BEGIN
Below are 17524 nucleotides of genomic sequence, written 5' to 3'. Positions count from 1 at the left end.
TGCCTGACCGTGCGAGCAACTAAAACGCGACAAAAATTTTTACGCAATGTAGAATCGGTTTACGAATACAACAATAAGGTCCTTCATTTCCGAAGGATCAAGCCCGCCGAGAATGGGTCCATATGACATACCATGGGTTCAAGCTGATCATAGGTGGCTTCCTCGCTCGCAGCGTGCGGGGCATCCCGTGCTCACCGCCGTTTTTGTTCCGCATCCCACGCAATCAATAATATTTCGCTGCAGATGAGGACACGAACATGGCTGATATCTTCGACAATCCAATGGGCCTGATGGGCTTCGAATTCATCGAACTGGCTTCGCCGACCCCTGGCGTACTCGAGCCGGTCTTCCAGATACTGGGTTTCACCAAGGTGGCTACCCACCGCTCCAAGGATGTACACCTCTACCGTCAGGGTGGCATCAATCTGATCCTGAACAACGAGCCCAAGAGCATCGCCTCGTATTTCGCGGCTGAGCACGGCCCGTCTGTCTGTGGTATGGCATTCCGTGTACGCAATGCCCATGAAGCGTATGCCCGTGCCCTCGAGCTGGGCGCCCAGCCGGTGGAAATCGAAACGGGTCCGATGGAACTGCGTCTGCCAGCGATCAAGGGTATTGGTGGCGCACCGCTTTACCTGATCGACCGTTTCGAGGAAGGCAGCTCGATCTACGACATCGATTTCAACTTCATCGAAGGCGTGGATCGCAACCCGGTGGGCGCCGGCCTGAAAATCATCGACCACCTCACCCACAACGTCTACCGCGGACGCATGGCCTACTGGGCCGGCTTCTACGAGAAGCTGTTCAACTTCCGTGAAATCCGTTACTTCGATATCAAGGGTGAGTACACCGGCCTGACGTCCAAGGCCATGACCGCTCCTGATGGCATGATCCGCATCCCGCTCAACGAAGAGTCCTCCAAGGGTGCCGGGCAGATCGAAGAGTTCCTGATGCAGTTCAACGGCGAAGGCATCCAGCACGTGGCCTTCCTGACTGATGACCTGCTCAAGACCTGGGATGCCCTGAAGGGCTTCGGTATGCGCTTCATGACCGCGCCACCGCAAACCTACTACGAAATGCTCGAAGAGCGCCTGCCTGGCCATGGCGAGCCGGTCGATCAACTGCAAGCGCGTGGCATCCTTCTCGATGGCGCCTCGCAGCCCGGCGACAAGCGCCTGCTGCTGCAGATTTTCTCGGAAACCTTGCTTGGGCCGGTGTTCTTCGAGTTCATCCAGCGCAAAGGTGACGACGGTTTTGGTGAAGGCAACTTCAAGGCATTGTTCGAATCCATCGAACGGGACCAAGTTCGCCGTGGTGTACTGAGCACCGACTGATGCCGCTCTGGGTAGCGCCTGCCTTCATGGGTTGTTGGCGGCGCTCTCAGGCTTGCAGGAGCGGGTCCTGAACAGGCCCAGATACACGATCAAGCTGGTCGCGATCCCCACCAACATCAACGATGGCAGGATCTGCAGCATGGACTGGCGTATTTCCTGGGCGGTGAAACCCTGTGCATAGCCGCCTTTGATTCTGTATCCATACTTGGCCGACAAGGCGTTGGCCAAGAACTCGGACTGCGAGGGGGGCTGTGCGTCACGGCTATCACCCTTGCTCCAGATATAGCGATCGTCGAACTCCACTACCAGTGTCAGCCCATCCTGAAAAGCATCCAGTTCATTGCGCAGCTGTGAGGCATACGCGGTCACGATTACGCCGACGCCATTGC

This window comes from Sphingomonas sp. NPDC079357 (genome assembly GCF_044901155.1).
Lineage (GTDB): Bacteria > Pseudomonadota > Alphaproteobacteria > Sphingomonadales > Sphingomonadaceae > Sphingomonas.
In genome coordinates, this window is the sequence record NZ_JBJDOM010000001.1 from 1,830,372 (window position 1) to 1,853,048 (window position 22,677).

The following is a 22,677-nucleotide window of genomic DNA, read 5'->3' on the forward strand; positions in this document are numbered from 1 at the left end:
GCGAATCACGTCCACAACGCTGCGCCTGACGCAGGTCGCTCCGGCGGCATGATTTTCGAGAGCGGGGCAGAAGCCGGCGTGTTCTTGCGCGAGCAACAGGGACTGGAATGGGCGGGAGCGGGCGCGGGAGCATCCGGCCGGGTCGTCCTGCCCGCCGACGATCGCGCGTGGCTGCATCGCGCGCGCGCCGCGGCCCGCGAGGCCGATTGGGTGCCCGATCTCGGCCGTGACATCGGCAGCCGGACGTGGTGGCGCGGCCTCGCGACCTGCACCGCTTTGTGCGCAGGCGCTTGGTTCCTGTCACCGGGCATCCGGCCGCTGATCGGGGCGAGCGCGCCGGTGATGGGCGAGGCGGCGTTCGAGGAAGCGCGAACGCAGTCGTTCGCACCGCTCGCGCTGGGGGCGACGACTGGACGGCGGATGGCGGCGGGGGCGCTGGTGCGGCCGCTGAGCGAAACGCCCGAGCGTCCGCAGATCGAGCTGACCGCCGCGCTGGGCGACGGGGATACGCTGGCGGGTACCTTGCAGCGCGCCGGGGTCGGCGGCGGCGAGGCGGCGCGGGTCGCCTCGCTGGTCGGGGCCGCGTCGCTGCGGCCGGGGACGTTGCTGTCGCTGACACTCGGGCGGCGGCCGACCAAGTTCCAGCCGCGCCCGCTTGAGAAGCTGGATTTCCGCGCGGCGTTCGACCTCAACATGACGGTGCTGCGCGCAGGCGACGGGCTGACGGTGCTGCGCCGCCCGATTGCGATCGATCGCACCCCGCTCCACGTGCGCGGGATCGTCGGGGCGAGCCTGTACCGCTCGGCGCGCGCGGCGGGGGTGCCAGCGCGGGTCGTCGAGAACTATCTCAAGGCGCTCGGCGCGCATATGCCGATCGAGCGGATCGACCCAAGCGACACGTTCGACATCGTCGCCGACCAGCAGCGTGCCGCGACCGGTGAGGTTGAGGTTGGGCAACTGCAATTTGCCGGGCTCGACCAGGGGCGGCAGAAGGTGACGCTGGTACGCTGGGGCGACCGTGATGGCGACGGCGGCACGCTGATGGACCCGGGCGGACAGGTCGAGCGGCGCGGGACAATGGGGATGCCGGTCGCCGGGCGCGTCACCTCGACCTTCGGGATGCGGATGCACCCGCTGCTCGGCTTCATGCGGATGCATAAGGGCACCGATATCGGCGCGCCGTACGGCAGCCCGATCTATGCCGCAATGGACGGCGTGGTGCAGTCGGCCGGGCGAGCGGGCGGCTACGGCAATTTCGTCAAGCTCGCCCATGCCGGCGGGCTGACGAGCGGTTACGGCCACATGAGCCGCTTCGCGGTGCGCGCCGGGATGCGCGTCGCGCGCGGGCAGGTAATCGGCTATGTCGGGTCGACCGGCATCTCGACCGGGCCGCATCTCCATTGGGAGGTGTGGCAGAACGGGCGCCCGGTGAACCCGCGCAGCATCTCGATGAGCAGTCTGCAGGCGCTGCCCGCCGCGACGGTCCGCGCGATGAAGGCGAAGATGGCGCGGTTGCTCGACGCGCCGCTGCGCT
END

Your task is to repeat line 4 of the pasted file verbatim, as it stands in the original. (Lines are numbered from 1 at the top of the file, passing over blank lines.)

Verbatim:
Lineage (GTDB): Bacteria > Pseudomonadota > Alphaproteobacteria > Sphingomonadales > Sphingomonadaceae > Sphingomonas.